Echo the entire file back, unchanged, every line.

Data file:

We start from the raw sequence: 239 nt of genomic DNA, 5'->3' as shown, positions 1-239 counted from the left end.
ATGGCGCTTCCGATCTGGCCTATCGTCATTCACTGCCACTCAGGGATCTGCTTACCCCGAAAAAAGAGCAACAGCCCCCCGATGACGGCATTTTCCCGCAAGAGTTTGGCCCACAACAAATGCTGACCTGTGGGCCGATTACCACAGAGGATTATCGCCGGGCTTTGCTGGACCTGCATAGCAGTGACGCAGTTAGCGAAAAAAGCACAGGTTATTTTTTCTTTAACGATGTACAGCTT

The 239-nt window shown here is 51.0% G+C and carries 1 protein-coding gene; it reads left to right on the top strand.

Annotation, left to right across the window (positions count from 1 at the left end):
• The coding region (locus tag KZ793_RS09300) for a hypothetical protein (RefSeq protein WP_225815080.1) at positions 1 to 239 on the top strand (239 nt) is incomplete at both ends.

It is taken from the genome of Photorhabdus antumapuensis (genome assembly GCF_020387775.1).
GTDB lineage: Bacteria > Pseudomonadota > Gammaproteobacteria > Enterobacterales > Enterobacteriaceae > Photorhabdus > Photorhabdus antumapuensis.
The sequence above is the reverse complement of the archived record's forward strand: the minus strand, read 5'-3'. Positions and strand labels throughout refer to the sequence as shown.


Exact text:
We start from the raw sequence: 239 nt of genomic DNA, 5'->3' as shown, positions 1-239 counted from the left end.
ATGGCGCTTCCGATCTGGCCTATCGTCATTCACTGCCACTCAGGGATCTGCTTACCCCGAAAAAAGAGCAACAGCCCCCCGATGACGGCATTTTCCCGCAAGAGTTTGGCCCACAACAAATGCTGACCTGTGGGCCGATTACCACAGAGGATTATCGCCGGGCTTTGCTGGACCTGCATAGCAGTGACGCAGTTAGCGAAAAAAGCACAGGTTATTTTTTCTTTAACGATGTACAGCTT

The 239-nt window shown here is 51.0% G+C and carries 1 protein-coding gene; it reads left to right on the top strand.

Annotation, left to right across the window (positions count from 1 at the left end):
• The coding region (locus tag KZ793_RS09300) for a hypothetical protein (RefSeq protein WP_225815080.1) at positions 1 to 239 on the top strand (239 nt) is incomplete at both ends.

It is taken from the genome of Photorhabdus antumapuensis (genome assembly GCF_020387775.1).
GTDB lineage: Bacteria > Pseudomonadota > Gammaproteobacteria > Enterobacterales > Enterobacteriaceae > Photorhabdus > Photorhabdus antumapuensis.
The sequence above is the reverse complement of the archived record's forward strand: the minus strand, read 5'-3'. Positions and strand labels throughout refer to the sequence as shown.